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'10 Things I Hate About You,' Shakespeare, and Anne Tyler

Vinegar Girl Cover
Courtesy of Crown Publishing Group

Shakespeare’s “The Taming of the Shrew” poses a problem for academics: It is perhaps the play of all Shakespeare’s plays that most troublingly touches on gender issues and reflects a problematic treatment of women. Though it’s not entirely shocking that a play written in the 1590s would treat women as inferior, it is unfortunate that upon closer look it has been used as the basis for a conservative and post-feminist movie that many teenagers have come to love over the past two decades. Gil Junger’s “10 Things I Hate About You,” a 1999 high school romantic comedy starring heart throbs like Heath Ledger, Julia Stiles, and Joseph Gordon-Levitt, has done two sneaky things. One, it has shown scores of unknowing high schoolers the plot of a Shakespearean novel. Two, it has reinforced the idea that strong-willed women should change their strong-willed personality to something softer if they ever want boyfriends.

Fortunately, Anne Tyler has saved the day. In her novel “Vinegar Girl,” a modern-day adaptation of “The Taming of the Shrew” that forms part of the Hogarth Shakespeare series, Tyler uses the plot to advocate for an inclusive feminism that directly contrasts with the message in both Shakespeare’s play and Junger’s film.

“The Taming of the Shrew” has drawn resentment from some critics for what they call its regressive ideology. The New York Times writer Lauren Collins-Hughes writes that she “has always hated ‘The Taming of the Shrew.’” Shakespeare’s play follows Katherina, the shrew, as Petruchio “tames” her, forcing her to become truly a docile wife instead of the headstrong and irritable woman she is. Katherina is subject to emotional abuse and is locked away to starve until she changes. At the end of the play, Katherina gives a speech that advocates for wives to behave in a deferential, totally compliant manner with their husbands. Undoubtedly, this is a far cry from how women should be treated, nonetheless, Junger chose to repurpose the play for a modern audience.

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Though it came four centuries later, the well-loved 1999 teen rom-com adaptation is not as nice as it appears. Kat, Junger’s “shrew,” is a second-wave feminist at her core. But, the film depicts this as a flaw. She’s teased by her peers, who insinuate that she is a lesbian (which is a problematic accusation in its own right), and her younger sister is embarrassed by Kat. But by the end of the movie, Kat has “calmed down.” She no longer wants to do all the things she used to love and she has cast off her feminist views, all in order to date her crush. This embodiment of “manifest femininity”—the idea that all women really want is to be loved by men—is inherent in the relationships feautred in romantic comedies. But the concept is most striking in “10 Things I Hate About You” because the female lead literally changes her progressive stance on feminism to a conservative one in order to date a cute boy. Junger has not used this Shakespearean play to reiterate gender roles prevalent in the 16th Century (it would be absurd to imply wives are merely servants in a 1999 teen film) but he has made the point in this film that he believes feminism has no place in the modern world. Based on this film, feminism, in Junger’s eyes, has done its part to give women enough freedom and now it only serves to make women disagreeable and unattractive. Which, Junger seems to assert, is a woman’s (and man’s) worst nightmare.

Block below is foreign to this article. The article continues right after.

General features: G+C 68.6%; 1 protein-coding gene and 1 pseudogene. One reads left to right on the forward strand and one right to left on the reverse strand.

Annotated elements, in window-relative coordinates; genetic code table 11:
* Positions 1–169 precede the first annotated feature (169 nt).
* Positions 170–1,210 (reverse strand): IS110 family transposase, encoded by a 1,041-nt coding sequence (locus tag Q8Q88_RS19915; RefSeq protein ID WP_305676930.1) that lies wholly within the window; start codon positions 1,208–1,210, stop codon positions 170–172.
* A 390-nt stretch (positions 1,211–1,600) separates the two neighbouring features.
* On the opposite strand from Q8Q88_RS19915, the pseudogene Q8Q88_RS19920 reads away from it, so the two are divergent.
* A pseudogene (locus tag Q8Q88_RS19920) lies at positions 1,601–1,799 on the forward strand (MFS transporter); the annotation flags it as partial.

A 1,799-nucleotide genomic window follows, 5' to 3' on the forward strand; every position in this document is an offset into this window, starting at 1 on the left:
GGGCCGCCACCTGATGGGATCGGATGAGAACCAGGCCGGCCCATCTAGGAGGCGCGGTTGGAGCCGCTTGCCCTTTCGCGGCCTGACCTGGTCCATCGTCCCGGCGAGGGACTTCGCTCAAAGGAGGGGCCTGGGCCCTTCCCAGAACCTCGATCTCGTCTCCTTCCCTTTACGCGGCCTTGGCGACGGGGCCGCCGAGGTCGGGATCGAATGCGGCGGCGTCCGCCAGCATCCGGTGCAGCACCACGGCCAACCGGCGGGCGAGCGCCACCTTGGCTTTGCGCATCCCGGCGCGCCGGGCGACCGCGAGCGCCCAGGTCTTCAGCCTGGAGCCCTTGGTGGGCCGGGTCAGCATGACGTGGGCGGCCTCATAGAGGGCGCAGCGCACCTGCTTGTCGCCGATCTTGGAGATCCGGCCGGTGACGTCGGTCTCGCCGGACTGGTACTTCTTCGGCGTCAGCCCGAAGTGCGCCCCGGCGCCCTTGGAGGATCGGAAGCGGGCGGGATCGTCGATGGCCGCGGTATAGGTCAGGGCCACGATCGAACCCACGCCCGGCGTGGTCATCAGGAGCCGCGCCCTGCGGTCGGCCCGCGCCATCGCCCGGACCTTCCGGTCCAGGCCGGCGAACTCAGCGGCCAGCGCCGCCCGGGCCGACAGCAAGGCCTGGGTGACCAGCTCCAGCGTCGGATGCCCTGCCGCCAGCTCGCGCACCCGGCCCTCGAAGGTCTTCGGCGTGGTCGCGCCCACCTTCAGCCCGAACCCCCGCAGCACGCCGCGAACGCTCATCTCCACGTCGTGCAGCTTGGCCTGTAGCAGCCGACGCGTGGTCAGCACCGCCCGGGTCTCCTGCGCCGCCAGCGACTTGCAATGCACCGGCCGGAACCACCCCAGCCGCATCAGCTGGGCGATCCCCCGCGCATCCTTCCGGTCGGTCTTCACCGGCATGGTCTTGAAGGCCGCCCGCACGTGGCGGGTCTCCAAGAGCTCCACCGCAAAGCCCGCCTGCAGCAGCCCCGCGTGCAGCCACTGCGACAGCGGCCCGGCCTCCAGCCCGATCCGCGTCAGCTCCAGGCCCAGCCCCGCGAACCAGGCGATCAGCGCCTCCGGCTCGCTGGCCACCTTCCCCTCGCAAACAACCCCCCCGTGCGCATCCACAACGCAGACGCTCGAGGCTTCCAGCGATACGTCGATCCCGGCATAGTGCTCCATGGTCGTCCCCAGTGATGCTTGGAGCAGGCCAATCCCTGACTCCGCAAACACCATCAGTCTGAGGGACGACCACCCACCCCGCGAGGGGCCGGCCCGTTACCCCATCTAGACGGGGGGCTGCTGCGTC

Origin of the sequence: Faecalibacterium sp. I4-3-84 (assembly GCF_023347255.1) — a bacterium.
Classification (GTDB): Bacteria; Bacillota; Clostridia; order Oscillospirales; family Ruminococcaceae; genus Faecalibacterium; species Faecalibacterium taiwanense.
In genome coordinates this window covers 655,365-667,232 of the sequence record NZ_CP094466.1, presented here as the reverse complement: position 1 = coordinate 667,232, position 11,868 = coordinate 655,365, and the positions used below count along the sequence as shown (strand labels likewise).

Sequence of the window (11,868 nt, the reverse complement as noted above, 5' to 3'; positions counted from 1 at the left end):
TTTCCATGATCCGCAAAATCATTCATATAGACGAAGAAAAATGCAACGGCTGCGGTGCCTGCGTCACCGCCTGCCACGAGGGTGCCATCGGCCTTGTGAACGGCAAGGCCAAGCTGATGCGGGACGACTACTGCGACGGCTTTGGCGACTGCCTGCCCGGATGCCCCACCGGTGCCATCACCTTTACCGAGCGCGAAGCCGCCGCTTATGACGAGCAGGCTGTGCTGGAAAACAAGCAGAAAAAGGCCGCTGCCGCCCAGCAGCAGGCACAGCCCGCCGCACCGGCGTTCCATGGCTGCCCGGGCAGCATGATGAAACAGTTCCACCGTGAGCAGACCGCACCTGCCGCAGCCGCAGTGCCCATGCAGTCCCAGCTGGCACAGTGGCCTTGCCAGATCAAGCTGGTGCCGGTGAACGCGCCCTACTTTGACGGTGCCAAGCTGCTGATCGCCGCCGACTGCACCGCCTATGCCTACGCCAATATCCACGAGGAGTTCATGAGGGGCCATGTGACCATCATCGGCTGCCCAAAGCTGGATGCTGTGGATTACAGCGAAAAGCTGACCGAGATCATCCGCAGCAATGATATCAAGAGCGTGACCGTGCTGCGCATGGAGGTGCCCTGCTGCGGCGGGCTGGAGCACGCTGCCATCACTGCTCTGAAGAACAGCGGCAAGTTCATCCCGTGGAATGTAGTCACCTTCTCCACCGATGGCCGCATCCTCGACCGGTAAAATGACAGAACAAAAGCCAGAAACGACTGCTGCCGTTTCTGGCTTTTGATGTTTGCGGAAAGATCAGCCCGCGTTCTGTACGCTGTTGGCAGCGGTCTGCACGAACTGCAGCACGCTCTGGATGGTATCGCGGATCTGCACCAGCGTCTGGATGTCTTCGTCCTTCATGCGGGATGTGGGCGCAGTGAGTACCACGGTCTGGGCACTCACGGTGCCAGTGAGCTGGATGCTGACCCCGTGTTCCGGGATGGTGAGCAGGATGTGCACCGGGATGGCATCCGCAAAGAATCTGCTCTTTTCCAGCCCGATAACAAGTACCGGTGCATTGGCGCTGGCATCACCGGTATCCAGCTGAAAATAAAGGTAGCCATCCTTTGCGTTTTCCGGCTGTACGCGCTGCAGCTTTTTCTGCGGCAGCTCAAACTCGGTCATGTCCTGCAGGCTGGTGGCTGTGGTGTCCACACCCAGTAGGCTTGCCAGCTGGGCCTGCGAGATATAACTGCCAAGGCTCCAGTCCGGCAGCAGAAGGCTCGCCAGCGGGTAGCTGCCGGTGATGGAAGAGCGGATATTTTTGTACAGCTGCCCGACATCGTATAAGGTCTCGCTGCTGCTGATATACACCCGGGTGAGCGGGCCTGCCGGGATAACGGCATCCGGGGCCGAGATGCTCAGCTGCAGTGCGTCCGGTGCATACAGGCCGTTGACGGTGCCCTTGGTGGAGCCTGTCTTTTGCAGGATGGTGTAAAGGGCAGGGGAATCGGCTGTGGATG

Luckily, Anne Tyler disagrees. Though she had her pick of Shakespeare’s plays to adapt, Tyler chose “The Taming of the Shrew” and adapted it in a way that changes the message the play and its adaptations have been signaling for years. Tyler’s “shrew,” Kate, is considered as such because she is awkward and blunt. Kate’s father tries to persuade her to marry his international research assistant so he can obtain a green card. Kate resists and, even though she has not been romantically involved with anyone for years, she asserts she would rather live without love than be treated like a pawn. Kate’s final speech deals with gender roles in marriage, but that’s where the similarities to Shakespeare’s original end. After standing up for herself, Kate points out that men are also affected by gender roles. “Anything that’s bothering them, men think they have to hide it,”she says, marking an inclusion of men key to the sort of third-wave feminism that scoffs at Junger’s “post-feminist” views. There are still problems in this world. There is still work to be done. So undo the damage “10 Things I Hate About You” has done, and read Tyler’s “Vinegar Girl” to experience what a real modern day adaptation of Shakespeare’s most problematic play should be.


—Staff writer Caroline E. Tew can be reached at caroline.tew@thecrimson.com. Follow her on twitter @caroline_tew.
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